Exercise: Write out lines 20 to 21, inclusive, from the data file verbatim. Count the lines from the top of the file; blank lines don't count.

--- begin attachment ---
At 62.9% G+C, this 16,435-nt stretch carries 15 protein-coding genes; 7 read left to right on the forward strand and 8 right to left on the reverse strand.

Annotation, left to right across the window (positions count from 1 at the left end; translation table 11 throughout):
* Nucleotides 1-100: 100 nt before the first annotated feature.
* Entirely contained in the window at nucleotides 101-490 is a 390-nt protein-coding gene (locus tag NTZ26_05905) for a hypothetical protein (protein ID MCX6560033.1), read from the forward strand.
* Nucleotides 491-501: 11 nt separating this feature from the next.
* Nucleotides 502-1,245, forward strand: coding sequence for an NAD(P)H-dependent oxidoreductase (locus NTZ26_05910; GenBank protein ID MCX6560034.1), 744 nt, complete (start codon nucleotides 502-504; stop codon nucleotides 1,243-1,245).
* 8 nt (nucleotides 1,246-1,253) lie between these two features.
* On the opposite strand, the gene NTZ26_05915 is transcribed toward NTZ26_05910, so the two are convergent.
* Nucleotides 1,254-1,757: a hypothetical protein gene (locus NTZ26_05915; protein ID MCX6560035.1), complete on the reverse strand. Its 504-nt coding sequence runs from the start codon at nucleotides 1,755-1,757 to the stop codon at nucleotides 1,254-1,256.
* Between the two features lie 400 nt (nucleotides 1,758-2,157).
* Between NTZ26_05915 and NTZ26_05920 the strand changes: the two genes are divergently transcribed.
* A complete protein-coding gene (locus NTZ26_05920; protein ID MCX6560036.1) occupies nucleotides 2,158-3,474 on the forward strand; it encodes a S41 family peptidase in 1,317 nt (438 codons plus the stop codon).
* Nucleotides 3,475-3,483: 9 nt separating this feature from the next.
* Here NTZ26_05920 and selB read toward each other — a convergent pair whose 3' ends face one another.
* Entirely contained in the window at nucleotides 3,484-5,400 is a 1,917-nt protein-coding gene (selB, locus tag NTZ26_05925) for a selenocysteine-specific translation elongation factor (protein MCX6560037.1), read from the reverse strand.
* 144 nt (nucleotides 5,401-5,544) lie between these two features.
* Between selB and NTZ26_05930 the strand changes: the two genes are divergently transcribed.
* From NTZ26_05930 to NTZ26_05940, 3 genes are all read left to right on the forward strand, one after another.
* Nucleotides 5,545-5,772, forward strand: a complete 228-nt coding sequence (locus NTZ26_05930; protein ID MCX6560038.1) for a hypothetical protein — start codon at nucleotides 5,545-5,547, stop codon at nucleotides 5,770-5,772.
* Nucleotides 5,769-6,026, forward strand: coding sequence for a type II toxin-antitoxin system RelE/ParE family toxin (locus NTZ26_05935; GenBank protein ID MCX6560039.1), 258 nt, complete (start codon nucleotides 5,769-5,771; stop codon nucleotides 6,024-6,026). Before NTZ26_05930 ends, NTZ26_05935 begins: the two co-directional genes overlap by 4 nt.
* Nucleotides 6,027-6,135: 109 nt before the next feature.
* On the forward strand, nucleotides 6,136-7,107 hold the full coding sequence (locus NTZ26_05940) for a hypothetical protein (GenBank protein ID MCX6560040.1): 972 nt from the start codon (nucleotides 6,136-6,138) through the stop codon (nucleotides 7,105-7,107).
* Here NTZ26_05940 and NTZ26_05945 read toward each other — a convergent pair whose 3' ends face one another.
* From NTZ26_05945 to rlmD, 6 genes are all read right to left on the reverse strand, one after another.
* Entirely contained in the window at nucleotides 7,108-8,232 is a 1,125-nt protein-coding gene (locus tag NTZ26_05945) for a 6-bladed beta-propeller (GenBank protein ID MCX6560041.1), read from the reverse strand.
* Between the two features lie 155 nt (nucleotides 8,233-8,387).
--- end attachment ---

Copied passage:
* Nucleotides 5,769-6,026, forward strand: coding sequence for a type II toxin-antitoxin system RelE/ParE family toxin (locus NTZ26_05935; GenBank protein ID MCX6560039.1), 258 nt, complete (start codon nucleotides 5,769-5,771; stop codon nucleotides 6,024-6,026). Before NTZ26_05930 ends, NTZ26_05935 begins: the two co-directional genes overlap by 4 nt.
* Nucleotides 6,027-6,135: 109 nt before the next feature.